JSH Reporter Fall 2014 - Page 10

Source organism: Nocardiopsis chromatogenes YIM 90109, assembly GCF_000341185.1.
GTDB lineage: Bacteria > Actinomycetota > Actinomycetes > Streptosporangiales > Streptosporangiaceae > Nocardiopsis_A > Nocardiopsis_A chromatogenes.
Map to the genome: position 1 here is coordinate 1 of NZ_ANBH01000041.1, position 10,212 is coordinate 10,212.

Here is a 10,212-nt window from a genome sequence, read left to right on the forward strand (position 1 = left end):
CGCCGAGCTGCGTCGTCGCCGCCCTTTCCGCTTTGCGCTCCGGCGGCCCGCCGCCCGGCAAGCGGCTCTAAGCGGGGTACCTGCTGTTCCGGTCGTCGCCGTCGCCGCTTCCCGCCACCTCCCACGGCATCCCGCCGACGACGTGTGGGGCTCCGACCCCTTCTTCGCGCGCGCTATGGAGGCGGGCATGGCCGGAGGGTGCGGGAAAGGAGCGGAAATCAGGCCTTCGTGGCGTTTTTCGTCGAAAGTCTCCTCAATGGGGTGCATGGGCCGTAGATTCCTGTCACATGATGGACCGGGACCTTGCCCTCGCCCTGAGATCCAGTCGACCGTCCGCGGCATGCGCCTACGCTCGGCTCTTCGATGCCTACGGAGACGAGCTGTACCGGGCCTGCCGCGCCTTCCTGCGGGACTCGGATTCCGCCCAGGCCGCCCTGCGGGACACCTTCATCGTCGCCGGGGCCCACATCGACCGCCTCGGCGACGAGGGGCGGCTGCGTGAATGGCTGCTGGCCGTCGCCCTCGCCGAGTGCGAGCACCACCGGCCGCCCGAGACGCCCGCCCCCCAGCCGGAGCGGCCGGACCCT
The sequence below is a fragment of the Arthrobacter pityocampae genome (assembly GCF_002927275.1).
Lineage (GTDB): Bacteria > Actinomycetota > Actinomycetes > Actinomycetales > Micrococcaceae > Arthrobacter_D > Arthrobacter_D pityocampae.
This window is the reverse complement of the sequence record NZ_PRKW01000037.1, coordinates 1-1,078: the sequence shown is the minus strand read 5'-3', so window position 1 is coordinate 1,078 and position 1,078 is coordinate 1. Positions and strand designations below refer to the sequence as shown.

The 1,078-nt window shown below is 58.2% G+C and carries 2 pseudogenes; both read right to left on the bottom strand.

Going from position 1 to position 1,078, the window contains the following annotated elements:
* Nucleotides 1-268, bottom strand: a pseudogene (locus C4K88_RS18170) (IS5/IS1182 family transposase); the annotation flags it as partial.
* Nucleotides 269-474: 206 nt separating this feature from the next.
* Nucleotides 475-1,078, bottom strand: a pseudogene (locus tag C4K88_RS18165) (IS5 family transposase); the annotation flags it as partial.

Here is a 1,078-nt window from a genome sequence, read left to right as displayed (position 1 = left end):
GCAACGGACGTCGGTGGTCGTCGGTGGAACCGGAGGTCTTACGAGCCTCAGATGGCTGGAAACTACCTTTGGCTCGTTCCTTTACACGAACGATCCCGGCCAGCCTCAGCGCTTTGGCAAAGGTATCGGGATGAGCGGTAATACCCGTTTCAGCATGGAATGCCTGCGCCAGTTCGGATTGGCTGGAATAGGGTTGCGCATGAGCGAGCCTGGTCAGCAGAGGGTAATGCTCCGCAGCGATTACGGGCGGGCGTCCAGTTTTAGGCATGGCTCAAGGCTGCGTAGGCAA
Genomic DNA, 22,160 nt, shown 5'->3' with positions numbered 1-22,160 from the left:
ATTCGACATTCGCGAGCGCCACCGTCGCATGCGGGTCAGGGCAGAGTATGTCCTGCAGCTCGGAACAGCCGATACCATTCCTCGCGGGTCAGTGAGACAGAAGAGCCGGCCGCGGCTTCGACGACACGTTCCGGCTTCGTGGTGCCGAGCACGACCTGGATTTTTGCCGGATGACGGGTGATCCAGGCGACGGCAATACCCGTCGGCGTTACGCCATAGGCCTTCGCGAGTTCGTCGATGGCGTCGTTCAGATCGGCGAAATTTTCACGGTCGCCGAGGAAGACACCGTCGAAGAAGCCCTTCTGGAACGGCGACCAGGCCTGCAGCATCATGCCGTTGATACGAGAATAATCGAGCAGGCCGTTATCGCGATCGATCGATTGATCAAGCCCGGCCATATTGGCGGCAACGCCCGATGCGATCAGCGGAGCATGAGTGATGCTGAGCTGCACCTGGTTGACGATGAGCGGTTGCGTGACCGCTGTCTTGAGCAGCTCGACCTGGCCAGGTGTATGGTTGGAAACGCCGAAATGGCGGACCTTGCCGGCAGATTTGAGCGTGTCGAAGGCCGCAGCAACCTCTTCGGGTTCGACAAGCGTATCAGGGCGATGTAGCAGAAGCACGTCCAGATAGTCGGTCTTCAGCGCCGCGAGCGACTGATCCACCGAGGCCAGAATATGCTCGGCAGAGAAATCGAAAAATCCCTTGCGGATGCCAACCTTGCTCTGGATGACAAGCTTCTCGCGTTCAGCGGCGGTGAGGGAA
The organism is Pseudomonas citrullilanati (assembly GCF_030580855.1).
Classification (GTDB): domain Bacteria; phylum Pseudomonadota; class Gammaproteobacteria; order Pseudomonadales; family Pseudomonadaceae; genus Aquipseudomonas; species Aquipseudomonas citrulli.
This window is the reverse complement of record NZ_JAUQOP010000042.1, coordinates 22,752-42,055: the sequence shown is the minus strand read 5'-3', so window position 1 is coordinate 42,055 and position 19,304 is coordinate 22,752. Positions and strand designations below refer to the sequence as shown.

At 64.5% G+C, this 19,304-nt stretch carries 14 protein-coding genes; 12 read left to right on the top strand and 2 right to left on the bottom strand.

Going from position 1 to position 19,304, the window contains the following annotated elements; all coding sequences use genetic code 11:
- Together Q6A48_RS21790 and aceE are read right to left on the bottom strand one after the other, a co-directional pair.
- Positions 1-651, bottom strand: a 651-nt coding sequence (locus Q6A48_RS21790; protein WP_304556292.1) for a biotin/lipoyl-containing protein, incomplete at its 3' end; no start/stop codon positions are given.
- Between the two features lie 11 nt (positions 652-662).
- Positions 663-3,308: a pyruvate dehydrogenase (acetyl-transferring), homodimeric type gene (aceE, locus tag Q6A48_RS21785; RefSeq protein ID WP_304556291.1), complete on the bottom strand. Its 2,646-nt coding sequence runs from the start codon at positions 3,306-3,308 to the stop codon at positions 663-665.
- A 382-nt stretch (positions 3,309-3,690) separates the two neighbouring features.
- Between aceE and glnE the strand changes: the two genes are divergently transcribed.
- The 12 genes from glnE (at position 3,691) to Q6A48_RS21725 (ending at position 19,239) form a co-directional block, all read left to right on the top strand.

ANTI-DEFICIENCYARTICLE 010 ECL OR F ARIZONA COURT OF APPEALS EXPANDS, THEN NARROWS, ANTI-DEFICIENCY PROTECTION AUTHOR: Bob Berk EMAIL: rberk@jshfirm.com BIO: jshfirm.com/robertrberk Like many states, Arizona protects homeowners from the “double whammy” of losing their homes to foreclosure and then facing liability for the balance owed on their mortgage loans. A.R.S. § 33-814(g) provides that “If trust property of two and one-half acres or less which is limited to and utilized for either a single one-family or a single two-family dwelling is sold pursuant to the trustee’s power of sale, no action may be maintained to recover any difference between the amount obtained by sale and the amount of the indebtedness.” When the real estate market was appreciating, foreclosures were rare and there were relatively few cases interpreting Arizona’s anti-deficiency statute. In recent years, however, as home values plummeted and many homeowners found themselves “underwater,” the interpretation of the statute has become increasingly important. Over the past few years, the Arizona Court of Appeals has clarified when anti-deficiency protection is, and is not, available. As quoted above, the statute provides that for anti-deficiency protection to apply, the property must be “utilized” for a residence. Lenders historically argued that property was not “utilized” for a residence until and unless the home was completed and the borrower actually resided in it. Borrowers, conversely, argued that the mere intent to reside in a home was sufficient to trigger protection, and that even if actual occupancy was required, temporary occupancy—even for a single night—was enough. Incredibly, many borrowers who elected to walk away from construction loans while their homes were still under construction, filmed themselves “living” (often with a cot and a hotplate) in the incomplete structures before defaulting on their loans. In M&I Marshall & Isley Bank v. Mueller, 228 Ariz. 478, 268 P.3d 1135 (App. 2011), the Arizona Court of Appeals held that the Arizona anti-deficiency statute protects borrowers who start, but do not complete, construction of a single-family home before defaulting on their loan. In other words, the Court held that “utilized” for, as used in the statute, includes “intent to utilize.”